Respond to the following questions by drawing from this week’s text and making explicit links back to at least one reading. What are the differentiating traits of primates compared to Homo Sapiens? What methods did anthropologists use to come to these conclusions?

The issue with the assignment

What does it mean to “draw from this week’s text” and “make explicit links”? Which links are explicit, and which are not? Should I summarize the reading or directly cite the material? 

The explanation

Sometimes, if you use too many quotes from the reading or your own research, the professor reduces the score for the lack of personal elaboration. Such a thing happens even in “link to the reading” assignments, as making connections to the text does not mean copy-pasting it. So, how do you draw connections to the reading correctly? Here are some tips:

  • Know your professor’s preferred ways of quoting the material. Essay writing has different types of quotes. For example, you can use direct ones: “In the article by A. Smith, we read: ‘Our society is undergoing an important digital transformation (2019, p.23)’”. The alternative is indirect quotations: “A. Smith said in her article that our society is undergoing an important digital transformation (2019)”. Some professors forbid the use of direct quotations in essays. Otherwise, the requirements for references will be mentioned in the assignment.
  • Do not just summarize the reading. Referring to the class materials means you should come to your own conclusions based on your reading.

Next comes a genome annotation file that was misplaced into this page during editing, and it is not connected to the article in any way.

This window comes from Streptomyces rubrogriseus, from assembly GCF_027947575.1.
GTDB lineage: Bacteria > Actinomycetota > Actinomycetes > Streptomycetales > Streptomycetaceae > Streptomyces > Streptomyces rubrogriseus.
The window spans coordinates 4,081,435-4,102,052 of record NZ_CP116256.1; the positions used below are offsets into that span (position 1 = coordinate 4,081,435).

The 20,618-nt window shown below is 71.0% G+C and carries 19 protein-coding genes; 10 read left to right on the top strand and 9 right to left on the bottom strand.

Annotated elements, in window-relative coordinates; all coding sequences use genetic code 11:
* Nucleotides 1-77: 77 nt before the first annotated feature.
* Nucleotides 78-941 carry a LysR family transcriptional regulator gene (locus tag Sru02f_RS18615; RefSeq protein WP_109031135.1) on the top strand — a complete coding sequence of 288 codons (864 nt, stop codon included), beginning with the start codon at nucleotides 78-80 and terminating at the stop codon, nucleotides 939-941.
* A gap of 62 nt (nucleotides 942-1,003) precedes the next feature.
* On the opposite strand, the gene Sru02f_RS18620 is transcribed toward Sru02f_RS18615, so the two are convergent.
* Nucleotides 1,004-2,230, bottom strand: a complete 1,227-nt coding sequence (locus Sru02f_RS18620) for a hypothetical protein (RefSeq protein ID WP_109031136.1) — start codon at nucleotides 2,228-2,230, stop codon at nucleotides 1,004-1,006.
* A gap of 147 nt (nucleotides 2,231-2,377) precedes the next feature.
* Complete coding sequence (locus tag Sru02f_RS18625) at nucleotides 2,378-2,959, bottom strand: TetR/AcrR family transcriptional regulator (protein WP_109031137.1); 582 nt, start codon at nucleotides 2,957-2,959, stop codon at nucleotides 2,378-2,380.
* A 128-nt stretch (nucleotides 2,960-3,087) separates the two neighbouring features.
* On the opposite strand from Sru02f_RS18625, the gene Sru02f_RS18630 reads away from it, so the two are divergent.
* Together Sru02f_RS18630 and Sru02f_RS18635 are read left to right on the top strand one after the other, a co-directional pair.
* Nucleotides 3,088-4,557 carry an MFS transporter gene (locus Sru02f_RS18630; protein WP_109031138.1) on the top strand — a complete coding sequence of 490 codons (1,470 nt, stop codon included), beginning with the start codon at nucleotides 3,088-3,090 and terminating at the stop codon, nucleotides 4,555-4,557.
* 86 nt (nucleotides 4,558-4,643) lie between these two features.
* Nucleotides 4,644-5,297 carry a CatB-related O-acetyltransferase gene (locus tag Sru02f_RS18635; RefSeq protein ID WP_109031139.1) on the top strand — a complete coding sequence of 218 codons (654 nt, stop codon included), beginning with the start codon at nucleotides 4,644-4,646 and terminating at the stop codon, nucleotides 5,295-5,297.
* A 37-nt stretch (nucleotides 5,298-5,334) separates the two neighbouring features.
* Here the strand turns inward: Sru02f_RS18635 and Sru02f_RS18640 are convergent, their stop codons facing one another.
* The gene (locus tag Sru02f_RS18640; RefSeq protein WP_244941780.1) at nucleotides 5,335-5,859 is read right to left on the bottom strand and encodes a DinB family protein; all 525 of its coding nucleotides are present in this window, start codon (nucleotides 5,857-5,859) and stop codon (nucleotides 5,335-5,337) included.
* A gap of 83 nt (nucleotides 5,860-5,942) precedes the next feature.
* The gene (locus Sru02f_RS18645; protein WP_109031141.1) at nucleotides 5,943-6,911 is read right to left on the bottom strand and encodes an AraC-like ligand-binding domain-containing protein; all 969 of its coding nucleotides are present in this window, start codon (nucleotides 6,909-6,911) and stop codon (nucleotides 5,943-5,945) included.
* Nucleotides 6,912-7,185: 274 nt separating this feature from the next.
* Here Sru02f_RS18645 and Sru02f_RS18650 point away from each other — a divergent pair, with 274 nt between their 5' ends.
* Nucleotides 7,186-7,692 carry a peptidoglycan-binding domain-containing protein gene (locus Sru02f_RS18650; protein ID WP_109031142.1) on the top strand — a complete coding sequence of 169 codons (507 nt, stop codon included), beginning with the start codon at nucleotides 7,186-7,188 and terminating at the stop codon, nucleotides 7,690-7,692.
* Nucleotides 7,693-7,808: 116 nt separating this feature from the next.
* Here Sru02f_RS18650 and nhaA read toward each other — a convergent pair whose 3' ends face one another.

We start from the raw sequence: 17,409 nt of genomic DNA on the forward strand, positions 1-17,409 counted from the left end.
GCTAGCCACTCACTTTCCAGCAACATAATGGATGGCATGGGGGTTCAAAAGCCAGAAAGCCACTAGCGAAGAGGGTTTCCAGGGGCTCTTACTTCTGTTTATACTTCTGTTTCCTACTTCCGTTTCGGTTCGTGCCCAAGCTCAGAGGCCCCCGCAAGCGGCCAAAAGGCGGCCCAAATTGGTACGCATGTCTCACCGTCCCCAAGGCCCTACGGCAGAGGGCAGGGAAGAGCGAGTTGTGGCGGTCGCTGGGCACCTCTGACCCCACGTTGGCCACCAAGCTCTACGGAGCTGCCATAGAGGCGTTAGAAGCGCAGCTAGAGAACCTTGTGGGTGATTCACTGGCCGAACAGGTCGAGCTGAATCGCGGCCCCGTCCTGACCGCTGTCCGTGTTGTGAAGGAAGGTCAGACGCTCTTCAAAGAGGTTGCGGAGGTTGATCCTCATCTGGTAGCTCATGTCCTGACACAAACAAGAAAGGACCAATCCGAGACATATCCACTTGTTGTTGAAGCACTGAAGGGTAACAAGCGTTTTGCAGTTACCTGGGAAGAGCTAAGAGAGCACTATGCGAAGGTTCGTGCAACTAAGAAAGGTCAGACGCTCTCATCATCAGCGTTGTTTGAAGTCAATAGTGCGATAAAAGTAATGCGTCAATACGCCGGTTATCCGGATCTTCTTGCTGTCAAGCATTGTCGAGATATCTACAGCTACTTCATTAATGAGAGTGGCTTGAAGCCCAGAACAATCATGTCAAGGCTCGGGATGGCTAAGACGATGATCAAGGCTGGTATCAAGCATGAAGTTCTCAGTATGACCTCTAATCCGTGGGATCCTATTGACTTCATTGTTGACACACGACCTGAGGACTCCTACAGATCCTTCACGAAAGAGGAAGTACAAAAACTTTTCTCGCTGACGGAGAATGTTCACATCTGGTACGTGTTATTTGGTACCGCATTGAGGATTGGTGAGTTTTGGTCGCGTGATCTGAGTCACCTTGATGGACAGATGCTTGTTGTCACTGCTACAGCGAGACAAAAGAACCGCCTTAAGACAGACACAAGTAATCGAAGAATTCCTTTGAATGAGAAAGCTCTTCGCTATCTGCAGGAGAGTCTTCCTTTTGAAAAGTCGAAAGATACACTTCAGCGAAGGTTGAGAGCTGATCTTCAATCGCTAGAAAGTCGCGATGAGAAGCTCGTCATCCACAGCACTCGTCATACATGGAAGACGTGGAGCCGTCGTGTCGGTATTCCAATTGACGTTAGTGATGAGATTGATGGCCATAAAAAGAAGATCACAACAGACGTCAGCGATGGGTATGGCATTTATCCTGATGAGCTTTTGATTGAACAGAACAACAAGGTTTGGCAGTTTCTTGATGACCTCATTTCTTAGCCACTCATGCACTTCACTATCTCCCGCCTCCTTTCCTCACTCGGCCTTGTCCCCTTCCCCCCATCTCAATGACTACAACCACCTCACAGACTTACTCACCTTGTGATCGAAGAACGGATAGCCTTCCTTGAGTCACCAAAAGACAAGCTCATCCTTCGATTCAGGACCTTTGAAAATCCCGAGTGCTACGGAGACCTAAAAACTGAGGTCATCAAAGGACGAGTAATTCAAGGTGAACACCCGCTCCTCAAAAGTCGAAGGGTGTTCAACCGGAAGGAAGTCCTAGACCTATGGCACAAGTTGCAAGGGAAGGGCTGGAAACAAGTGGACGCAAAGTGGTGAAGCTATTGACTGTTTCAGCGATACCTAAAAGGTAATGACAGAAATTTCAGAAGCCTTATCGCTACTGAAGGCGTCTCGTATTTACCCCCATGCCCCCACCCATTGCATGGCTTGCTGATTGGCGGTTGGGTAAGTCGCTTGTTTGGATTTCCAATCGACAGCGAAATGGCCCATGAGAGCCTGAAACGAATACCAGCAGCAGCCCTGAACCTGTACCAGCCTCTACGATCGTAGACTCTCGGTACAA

I have a good exercise that helps me not just retell the reading. Get a piece of paper and draw two columns. In the first one, write the excerpts from the text. In the second one, write three ideas / first thoughts of your own for each passage. 

Jaime Clark, an expert at CustomWritings.com

Issue №2: Use One Reading to Comment on the Other One


In this week’s reading, Firestone (2013) explains how a secure attachment style affects one’s relationships in adulthood. While the question has many subordinate questions, the author emphasizes the definitions of secure attachment and non-secure types. JA Simpson (1990) explores a few hypotheses on the emotions experienced in couples with different attachment styles. This mini-essay asks you to apply your understanding of Firestone to analyze Simpson’s findings. In a 1 to 2-page, double-spaced analytical essay, do the following:

  • Both authors talk about the nature of the attachment style and whether it can be changed through life. Were there differences in the factual information concluded from each author’s research?
  • How can you characterize the initial phases of a relationship’s development when one of the partners has an avoidant style of attachment?

The issue with the assignment

This task is a “bingo” for many students. The assignment requires that you read, understand, and analyze multiple sources to give the answer or analyze one through the lens of the other. Moreover, you may ask yourself, “What should I do if my professor asks me to answer a few questions AND simultaneously compare and contrast the sources? How do I do that?” 

The explanation

The key to completing such tasks is to deconstruct and reconstruct the assignment. First, you must divide the task into smaller parts and work through them. The important advice: it is usually not helpful to divide the task as it is presented. For instance, in the case above, the obvious decision would be to first answer the questions and then try integrating them with the reading.